Wednesday, July 11, 2012

Mount Rainier National Park July Volunteer Newsletter

July 2012 Volunteer Newsletter

MRNPA July 14th Work Party Reminder!

Just a reminder of the exciting work party coming up this weekend with the Mount Rainier National Park Associates, exotics removal day!

We will be working with Will Arneson's Ecological Restoration crew doing exotic plant removal (weeding).  The project area is the 3.5 miles of the Westside Road, from the Nisqually Road junction to the end of the road at the Fish Creek parking lot.   We will be removing non-native plants that are invading the areas adjacent to roadway by digging up the whole plant, including the root system, and collecting the plants in plastic garbage bags.  All collected plant materials will be removed from the park and disposed of in a landfill.
To participate there is no need to know about native plants.  Will and his crew members will teach you which plants to remove, and they will be able to identify for you all the native plants in the area.  There will be no heavy tools (like shovels and pulaskis) to carry and use.  The Westside Road  is open to vehicle traffic, and though not heavily traveled, we will be required to wear safety vests. 
Things you should bring are work gloves, a small digging tool like a hand trowel, or your favorite weed removing tool, your lunch, plenty of fluids to drink, and a full set of rain gear.  A warm jacket would be good to include too as most of the Westside Road is shaded by trees.  If you have a reflective safety vest, bring that too.   Because we will be working along the road, you will not need to carry much more than your digging tool, your jacket, and some fluids to drink.  We will have our packs transported to the lunch site.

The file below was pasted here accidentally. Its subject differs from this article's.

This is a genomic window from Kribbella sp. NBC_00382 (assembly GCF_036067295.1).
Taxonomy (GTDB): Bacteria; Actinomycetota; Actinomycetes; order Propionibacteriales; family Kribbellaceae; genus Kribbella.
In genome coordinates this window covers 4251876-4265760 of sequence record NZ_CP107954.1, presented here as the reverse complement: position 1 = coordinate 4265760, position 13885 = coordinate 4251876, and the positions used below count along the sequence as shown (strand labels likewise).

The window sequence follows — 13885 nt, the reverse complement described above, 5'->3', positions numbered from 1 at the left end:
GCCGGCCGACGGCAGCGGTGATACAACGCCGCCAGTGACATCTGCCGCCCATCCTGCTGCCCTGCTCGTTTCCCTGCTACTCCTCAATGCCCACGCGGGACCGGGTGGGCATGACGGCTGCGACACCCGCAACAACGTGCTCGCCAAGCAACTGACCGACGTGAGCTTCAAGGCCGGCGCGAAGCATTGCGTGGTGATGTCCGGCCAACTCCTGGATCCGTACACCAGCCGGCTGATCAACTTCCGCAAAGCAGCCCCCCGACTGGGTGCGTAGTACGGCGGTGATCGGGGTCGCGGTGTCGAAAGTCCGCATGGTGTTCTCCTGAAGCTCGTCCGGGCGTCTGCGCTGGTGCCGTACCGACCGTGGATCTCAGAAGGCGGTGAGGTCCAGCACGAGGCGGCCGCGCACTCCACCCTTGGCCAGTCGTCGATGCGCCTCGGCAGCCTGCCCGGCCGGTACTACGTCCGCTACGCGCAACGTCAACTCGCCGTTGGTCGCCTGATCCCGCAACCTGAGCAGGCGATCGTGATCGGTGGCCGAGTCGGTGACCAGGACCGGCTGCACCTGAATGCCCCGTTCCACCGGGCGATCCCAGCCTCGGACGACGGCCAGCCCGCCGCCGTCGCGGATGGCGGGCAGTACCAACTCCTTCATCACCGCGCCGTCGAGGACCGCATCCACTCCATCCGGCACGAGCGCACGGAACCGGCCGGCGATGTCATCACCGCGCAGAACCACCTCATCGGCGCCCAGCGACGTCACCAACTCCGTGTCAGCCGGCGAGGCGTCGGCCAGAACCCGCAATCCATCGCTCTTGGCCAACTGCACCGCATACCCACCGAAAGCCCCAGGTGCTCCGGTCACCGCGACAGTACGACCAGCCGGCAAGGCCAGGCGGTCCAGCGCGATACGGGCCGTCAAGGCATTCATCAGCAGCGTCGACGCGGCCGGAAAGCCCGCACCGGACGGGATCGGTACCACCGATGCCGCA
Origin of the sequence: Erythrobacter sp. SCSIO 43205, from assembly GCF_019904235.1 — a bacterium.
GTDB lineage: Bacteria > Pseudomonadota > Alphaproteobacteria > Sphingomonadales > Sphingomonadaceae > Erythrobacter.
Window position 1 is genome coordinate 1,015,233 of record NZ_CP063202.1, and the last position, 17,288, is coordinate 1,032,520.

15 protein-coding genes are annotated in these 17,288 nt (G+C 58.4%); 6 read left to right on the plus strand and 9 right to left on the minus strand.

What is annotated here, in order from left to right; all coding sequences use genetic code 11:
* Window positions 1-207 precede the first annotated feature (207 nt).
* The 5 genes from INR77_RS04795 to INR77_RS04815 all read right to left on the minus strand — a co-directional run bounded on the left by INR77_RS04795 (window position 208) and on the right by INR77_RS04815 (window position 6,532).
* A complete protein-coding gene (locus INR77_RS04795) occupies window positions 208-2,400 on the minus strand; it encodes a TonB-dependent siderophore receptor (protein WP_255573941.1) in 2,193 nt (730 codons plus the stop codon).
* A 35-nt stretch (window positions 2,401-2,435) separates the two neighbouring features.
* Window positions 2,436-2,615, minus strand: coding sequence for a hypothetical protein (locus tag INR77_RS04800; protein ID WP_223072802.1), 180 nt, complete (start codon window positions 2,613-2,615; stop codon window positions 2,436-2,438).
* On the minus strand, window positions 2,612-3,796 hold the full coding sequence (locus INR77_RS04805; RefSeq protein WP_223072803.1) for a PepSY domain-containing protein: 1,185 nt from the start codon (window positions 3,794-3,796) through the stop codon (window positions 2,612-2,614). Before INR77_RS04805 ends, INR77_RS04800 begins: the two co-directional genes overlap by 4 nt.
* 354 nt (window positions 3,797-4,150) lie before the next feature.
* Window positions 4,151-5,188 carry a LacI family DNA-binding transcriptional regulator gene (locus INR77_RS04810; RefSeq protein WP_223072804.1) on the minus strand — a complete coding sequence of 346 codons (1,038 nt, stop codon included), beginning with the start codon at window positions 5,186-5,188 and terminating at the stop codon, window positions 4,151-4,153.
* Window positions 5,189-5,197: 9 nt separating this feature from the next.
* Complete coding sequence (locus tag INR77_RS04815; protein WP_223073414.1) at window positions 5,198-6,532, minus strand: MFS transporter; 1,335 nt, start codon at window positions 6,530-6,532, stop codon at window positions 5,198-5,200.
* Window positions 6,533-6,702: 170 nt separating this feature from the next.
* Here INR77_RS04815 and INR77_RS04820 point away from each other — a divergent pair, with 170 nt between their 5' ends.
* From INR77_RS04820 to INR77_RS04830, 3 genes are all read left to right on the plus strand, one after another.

We will meet at 8:30 AM at the junction of the Westside Road and the Nisqually Road. (That is about a mile inside the Nisqually Entrance to the park).  Be ready to go to work by about 9:00 AM and expect to finish about 3:00 PM.  Tell the ranger at the gate as you enter the park that you will be working on a volunteer project and you will be admitted to the park for free.

If you would like to camp in the park for free before or after (or both) participating in this work party, camping is available at the Longmire VIP campground.  To camp for free you must make camping reservations by contacting Will Arneson at or
We look forward to seeing you there!

Citizen Science Program 2012!